Hugh Jacks? A Salute to Hugh Jackman and a Night at the Museum in-joke?

There is no question that Hugh Jacks, the man who really does not know the difference between being ignored and being led on, is something of a joke in The Ink Black Heart. He serves the narrative purpose of sparking Strike’s curiosity and jealousy while also sparking Robin’s annoyance from their initial meeting on the New Year’s ski trip to the ugly phone conversation where she points out the obvious and gets verbal abuse in return. When she finally tells him, plainly, that she is not interested, he turns nasty, blaming her for all his problems despiteabsolutely zero encouragement or interest on Robin’s part. He also serves as an interesting contrast to the two other rivals for Robin’s affection: the ultra-physical suspect Pez Pierce and the super-nice guy police officer Ryan Murphy.

But he also is part of another little joke that is quite charming as well as pretty obscure. Hugh Jacks sports the nickname “Axeman,” as his name sort of sounds like “Huge Axe”; Midge notes to Strike that people should say baby names aloud before deciding on them. It’s just another joke that makes pathetic Hugh even more pathetic, but it’s a joke with a delightful connection to a far more charming gentleman, the multi-talented Hugh Jackman, who just celebrated his birthday earlier this month, and to a blockbuster fantasy film set in England (no, not one of THOSE films).

In the third installment in the Night at the Museum film series, Secret of the Tomb, sometime-museum-nightguard Larry Daley (Ben Stiller) travels to the British Museum to help his historical pals from the Museum of Natural History in New York. Thanks to a lovely pharaoh with a magical tablet, the museum exhibits come to life every night, with comic and dramatic results. However, the tablet begins misbehaving, requiring some overseas help, and in the process, brings to life the exhibits of the BritishMuseum, including a very confused Sir Lancelot who has difficulty understanding the twenty-first century.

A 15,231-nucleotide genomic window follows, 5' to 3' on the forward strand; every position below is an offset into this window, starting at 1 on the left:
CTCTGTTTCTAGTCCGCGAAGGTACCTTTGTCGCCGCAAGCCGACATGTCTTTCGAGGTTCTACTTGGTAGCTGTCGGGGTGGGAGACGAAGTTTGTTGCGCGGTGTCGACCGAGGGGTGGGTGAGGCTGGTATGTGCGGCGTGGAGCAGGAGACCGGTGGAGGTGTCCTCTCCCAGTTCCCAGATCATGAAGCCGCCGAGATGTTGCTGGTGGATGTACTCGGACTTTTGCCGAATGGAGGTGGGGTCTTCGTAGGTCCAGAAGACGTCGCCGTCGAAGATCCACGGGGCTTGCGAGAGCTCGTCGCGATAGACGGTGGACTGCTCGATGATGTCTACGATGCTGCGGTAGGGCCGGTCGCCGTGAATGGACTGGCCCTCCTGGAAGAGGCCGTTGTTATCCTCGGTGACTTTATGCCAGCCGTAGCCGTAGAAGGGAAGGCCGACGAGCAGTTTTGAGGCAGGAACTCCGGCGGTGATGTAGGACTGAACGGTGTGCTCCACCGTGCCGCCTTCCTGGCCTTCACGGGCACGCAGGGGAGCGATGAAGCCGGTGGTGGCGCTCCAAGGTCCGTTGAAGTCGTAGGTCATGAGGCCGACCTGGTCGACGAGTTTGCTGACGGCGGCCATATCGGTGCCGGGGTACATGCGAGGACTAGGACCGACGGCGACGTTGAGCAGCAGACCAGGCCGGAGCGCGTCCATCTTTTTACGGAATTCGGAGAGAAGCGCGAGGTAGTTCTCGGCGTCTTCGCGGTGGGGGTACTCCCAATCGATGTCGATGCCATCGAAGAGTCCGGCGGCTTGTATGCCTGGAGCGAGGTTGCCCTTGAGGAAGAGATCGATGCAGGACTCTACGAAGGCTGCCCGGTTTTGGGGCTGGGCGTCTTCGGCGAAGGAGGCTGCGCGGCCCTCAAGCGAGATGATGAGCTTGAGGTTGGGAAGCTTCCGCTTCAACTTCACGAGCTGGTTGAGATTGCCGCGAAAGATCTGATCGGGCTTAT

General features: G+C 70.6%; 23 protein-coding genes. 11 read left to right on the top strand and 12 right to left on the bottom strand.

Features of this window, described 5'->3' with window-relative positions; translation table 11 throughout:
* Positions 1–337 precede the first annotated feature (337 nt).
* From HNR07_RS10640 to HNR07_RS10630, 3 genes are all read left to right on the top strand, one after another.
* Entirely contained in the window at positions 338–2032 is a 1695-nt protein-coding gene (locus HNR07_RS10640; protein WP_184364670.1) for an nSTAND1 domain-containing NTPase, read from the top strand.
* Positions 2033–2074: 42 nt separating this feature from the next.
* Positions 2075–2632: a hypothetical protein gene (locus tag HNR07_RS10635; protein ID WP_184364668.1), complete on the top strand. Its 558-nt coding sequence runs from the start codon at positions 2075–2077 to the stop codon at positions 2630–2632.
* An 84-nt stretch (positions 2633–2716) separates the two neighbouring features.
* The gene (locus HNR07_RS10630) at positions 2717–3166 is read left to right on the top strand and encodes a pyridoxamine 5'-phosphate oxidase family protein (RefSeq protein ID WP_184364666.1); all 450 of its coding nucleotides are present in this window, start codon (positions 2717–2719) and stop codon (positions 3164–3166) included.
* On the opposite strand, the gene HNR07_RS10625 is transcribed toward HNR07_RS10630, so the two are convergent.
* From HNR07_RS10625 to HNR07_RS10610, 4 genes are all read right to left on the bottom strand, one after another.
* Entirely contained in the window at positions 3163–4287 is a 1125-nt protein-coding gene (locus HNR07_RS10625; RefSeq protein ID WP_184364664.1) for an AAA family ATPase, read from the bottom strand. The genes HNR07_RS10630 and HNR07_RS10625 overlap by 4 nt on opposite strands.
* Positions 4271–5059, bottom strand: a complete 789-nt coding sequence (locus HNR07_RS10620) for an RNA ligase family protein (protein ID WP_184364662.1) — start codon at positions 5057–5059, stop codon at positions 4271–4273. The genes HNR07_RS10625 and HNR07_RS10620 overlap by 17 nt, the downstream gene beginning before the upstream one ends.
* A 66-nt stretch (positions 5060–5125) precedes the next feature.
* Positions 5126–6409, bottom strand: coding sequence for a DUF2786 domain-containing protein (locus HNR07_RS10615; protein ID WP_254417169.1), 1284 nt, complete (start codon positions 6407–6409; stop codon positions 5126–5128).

Lancelot (Dan Stevens, who also portrayed Charles Dickens in The Man Who Invented Christmas) is a wonderful Lancelot, handsome but also scheming. As he tries to secure the tablet for himself, he breaks into a performance of Camelot, thinking he is in the “real” Camelot, only to find a puzzled Alice Eve and Hugh Jackman playing themselves playing Guinevere and Arthur.

While most moviegoers think of Jackman as the film version of rough-and-tumble comic book hero Wolverine, he is an accomplished stage actor and musical theater star, so it would not be surprising to see him on the stage in London, using his real accent (he’s Australian) rather than calling people “Bub,” and dropping profanities and bad guys with equal flair. Poor Lancelot is both confused and angry, struggling with the concept of theater and with Jackman’s name, insisting on calling him a “huge axeman.” It’s a funny scene with Eve and Jackman clearly enjoying their cameos, despite Lancelot’s bewilderment and failure to be threatened when Jackman threatens to go Wolverine on him if he doesn’t clear out of the theater so the show can go on.

Hugh Jacks definitely doesn’t stand a chance with Robin, but the “Axeman”/Jackman joke is another thread that ties together the Ink Black Heart‘s threads of romance, multimedia artistry, and jealousy. Lancelot, the stereotypical rival for a queen’s affections, combined with the real Jackman–musical theater star/action hero/romantic lead–creates the same sort of blend we have in The Ink Black Heart, as romantic rivalries between our detectives and their suspects are set against a backdrop of various art forms and media.

Of course, the Axeman joke may just be limited to pitiful Hugh Jacks, but I’d like to think that the Jackman/Night at the Museum joke is totally intentional. I’d also like to hear your thoughts! Happy Belated Birthday, Mr. Jackman!

 

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